29:42-30:11 To close the interview, Dona asks if there are any areas or issues that Tracy thinks we should be paying extra attention to and what changes does she expect to see in the next year? 

30:12-31:12 Tracy answers by saying that she believes government surveillance in the metaverse will be an essential issue to consider. She circles back to her original points regarding whether or not a person has the reasonable expectation of privacy in the metaverse. Tracy drives her point home by bringing up the topic of terrorism. “If the government suspects I’m hosting a meeting with suspected terrorists in my (virtual) living room, would coming into my home constitute a search? Does the fourth amendment apply? Maybe courts will conclude there’s no reasonable expectation of privacy at all.”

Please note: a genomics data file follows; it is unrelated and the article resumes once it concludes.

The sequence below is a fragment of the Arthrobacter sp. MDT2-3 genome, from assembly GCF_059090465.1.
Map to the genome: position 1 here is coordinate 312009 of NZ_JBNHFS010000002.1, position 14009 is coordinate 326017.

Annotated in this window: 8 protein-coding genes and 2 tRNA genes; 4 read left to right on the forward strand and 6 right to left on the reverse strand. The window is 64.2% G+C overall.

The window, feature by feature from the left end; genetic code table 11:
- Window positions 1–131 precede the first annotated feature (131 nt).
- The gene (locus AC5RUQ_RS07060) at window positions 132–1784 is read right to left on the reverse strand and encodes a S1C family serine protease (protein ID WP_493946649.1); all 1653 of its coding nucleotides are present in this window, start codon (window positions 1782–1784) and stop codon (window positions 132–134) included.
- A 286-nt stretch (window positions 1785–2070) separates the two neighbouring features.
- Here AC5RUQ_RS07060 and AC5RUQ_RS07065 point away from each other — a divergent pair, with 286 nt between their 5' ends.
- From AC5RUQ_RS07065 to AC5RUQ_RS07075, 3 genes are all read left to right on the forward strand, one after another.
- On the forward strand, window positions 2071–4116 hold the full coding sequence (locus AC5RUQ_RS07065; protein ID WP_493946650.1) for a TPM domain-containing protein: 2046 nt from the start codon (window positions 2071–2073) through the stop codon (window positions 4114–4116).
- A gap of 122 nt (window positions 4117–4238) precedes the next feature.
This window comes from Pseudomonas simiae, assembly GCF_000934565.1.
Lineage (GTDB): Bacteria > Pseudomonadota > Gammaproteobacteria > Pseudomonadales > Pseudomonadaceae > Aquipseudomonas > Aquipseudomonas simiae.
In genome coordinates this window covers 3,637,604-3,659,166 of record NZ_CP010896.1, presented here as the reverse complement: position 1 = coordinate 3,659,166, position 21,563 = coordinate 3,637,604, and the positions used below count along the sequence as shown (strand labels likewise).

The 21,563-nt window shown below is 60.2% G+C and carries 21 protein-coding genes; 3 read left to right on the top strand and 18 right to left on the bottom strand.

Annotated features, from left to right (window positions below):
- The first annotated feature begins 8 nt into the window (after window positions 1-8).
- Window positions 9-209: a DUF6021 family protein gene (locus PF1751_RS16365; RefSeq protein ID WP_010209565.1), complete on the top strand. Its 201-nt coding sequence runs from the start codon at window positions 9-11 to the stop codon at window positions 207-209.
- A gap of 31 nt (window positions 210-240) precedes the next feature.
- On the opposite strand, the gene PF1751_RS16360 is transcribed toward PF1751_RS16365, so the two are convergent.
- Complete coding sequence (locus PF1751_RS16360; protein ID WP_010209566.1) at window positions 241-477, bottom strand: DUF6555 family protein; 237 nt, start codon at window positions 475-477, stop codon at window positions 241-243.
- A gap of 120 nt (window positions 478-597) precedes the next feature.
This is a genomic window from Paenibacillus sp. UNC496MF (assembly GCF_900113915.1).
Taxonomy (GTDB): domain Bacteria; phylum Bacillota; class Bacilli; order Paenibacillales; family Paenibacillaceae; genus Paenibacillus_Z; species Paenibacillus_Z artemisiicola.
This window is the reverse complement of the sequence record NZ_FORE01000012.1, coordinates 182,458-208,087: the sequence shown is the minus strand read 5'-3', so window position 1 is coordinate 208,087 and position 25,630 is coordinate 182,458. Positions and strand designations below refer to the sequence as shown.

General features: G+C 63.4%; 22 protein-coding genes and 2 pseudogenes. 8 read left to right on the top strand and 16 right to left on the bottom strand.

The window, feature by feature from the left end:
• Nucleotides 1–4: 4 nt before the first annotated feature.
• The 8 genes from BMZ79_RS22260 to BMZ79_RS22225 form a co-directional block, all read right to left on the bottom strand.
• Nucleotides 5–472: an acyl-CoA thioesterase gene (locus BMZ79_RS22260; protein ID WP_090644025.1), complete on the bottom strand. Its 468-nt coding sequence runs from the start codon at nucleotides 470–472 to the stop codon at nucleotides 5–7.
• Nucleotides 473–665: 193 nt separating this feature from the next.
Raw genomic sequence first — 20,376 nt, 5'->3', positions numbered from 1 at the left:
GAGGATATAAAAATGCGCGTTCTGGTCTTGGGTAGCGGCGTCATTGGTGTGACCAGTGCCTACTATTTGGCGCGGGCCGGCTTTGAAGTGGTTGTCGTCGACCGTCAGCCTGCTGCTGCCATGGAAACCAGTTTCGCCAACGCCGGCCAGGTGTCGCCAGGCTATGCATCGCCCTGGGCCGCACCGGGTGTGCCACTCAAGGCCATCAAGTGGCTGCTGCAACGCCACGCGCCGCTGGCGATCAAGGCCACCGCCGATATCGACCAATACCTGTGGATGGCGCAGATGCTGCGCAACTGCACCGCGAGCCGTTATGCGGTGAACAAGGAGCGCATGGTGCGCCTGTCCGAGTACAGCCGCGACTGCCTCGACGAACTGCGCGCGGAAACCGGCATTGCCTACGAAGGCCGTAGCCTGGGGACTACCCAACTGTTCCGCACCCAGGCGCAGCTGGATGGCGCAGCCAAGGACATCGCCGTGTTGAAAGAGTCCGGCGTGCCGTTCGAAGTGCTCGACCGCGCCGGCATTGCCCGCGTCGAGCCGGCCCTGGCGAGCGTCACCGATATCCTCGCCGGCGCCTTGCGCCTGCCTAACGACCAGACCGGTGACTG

31:13-32:27 With virtual properties being an intangible yet accessible form of property, Tracy states that there is a very real issue regarding the expectation of privacy that a person has in their home—extending to a virtual or digital home. She leaves listeners with an important question, “Will I have that same right to privacy when I exist in this online world, or is that only going to exist when I am in my actual physical body?” 

Subscribe to Privacy Abbreviated to receive and email notification when new episodes air.

Latest Podcasts


Breaking Down AdTech: Cookies and Pixels and SDKs, Oh My!

This episode of Priv breaks down the most talked about issues in the adtech space, including the impact of the death of the cookie, the focus of regulators on the newest kid on the block - the pixel, lessons learned from recent SDK legal cases, what all of this looks like for children and teens, and what the legislative and regulatory road ahead looks like.